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Upcoming fix for IE url spoofing bug


Over a month back a security bug was discovered in IE that allows the address displayed in IE to be different for the actual address. Here is a description and demo of the spoof attack.

Apparently, the upcoming fix includes dropping the http://user:pwd@domain/ url format support.
This is a radical "fix" and the response by security experts (mentioned in the article) was surprising. This format isn't the root cause for the specific bug and the "fix" is going to break stuff (not to mention IE's support for standards).
In any case, I hope they correct the bug that caused the end of the url (following the %01 character) not to be displayed in the first place.

User:Pwd@Domain format:
The problem with this url format (user:pwd@domain:port) is it confuses most end-users, who don't understand it. And the url can be obfuscated even further if the domain is an IP address in decimal format (as mentioned on slashdot at least a year back).
Another factor is that this is a pretty insecure format to transmit credentials. It probably stays in the browser's history and can be sniffed over non-secured connections.

Richard offers an alternative fix: hiding the user:pwd part in the address bar. But hiding stuff is also dangerous security-wise.
Here are two other ideas:

  • Color coding: Help the user understand the format by using syntax highlighting. If the username and password were in red and the domain was in bold, it would always be clear what domain is used.
  • Text boxes: Add two text boxes in addition to the address bar, for the username and password. They would only appear when you encounter a url of that type or if you activate them (via the View menu).

Update: Simon Willison's take on the fix, with interesting pointers to Microsoft's KB article and a related Mozilla bug (which actually already mentions both suggestions above).

Update: The fix is now available.

Update: Both RFC 1738 and RFC 2396 mention the "userinfo" part in the generic URL scheme.
But RFC 1738 then goes into the specifics of the HTTP URL scheme and it doesn't allow the username and password in the URL:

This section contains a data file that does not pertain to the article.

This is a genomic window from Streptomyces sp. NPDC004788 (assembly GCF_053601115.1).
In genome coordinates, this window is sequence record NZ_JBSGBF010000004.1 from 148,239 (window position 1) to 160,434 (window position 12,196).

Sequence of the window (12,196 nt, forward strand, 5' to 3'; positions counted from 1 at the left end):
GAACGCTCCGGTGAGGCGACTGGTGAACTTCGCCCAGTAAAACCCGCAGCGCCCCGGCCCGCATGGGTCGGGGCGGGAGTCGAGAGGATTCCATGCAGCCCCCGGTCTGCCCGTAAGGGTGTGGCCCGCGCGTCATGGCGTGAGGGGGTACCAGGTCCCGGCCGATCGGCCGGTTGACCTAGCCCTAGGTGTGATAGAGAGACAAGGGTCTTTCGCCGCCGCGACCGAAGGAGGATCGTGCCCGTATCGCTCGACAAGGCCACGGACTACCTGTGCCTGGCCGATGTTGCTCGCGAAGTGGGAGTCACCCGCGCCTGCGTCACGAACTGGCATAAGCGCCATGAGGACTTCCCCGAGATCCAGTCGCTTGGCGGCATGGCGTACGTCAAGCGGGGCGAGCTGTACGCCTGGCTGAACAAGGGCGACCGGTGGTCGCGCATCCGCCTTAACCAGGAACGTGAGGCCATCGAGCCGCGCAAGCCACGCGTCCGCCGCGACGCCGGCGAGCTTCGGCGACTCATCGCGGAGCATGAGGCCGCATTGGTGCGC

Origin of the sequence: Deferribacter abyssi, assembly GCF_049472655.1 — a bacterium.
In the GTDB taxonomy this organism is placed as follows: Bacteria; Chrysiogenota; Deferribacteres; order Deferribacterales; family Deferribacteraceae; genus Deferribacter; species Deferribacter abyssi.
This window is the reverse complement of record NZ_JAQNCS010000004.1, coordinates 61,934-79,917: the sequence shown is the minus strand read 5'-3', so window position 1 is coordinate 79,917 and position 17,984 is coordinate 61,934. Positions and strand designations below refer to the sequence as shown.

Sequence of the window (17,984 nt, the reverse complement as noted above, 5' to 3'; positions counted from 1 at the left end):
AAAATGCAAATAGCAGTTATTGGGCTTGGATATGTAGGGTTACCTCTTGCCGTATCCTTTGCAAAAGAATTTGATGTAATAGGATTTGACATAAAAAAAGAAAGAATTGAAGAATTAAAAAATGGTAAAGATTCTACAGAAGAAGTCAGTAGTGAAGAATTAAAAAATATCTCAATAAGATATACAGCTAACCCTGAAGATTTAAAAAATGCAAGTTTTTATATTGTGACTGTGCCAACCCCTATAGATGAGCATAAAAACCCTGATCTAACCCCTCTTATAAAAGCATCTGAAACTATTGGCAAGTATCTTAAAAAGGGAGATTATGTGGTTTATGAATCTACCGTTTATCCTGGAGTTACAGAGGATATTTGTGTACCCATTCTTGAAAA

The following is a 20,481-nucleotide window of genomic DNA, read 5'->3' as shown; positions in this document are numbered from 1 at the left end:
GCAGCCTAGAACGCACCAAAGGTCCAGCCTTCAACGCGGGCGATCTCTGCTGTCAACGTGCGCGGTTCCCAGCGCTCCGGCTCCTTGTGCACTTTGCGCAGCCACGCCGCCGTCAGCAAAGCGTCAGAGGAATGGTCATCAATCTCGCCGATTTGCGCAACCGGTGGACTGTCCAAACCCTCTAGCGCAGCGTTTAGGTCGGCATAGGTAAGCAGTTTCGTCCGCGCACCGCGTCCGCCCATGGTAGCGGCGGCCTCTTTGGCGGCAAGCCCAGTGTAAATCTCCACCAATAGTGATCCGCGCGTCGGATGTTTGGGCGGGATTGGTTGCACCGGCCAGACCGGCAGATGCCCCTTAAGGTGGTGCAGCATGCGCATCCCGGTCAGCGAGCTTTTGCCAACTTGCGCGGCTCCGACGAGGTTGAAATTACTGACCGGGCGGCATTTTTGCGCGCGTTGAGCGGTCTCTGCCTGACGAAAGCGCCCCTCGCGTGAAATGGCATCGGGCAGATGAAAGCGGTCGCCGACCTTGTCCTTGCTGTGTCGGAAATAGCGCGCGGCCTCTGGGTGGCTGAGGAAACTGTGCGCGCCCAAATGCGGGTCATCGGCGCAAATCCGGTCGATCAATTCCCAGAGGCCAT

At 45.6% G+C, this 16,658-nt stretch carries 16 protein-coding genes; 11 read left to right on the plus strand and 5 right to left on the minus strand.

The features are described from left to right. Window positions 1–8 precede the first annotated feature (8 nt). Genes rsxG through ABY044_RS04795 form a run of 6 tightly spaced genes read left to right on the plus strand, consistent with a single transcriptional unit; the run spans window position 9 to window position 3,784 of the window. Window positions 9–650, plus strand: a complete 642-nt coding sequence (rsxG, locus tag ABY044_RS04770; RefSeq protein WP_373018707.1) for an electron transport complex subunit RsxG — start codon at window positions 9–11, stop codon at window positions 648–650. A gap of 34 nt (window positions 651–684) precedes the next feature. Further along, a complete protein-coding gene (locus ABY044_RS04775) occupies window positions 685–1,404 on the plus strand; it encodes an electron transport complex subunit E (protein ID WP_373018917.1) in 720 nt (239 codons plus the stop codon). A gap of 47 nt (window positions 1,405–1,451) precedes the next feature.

3.3. HTTP

The HTTP URL scheme is used to designate Internet resources accessible using HTTP (HyperText Transfer Protocol).

The HTTP protocol is specified elsewhere. This specification only describes the syntax of HTTP URLs.

An HTTP URL takes the form:


where <host> and <port> are as described in Section 3.1. If :<port> is omitted, the port defaults to 80. No user name or password is allowed. <path> is an HTTP selector, and <searchpart> is a query string. The <path> is optional, as is the <searchpart> and its preceding "?". If neither <path> nor <searchpart> is present, the "/" may also be omitted.

Within the <path> and <searchpart> components, "/", ";", "?" are reserved. The "/" character may be used within HTTP to designate a hierarchical structure.

Also, the BNF for specific URL schemes clearly allows the use of a username and password in the ftp scheme, but not for http.


RFC 1738 may not appear to permit user:passwd in the URL but 2396, which obviates most of 1738 mentions in section 3.2.2 that "URL schemes that involve the direct use of an IP-based protocol to a specified server on the Internet..." [which presumably includes HTTP] "use a common syntax for the server component of the URI's scheme-specific data: @:". So to me, there's no question but that the IE fix violates the standard.

Posted by: Richard Blaine (May 14, 2004 12:29 PM) ______________________________________

The Mozilla team implemented another fix:
The username and password need to be url-escaped, which should succeed in clearing any confusion betwen a username and a hostname.

Posted by: Dumky (May 14, 2004 03:02 PM) ______________________________________

This is not a "fix" or "solution" at all. Microsoft will break next standard and it will hit the techs and some parts of business as a whole.

Posted by: David Graf (August 1, 2004 09:21 AM)
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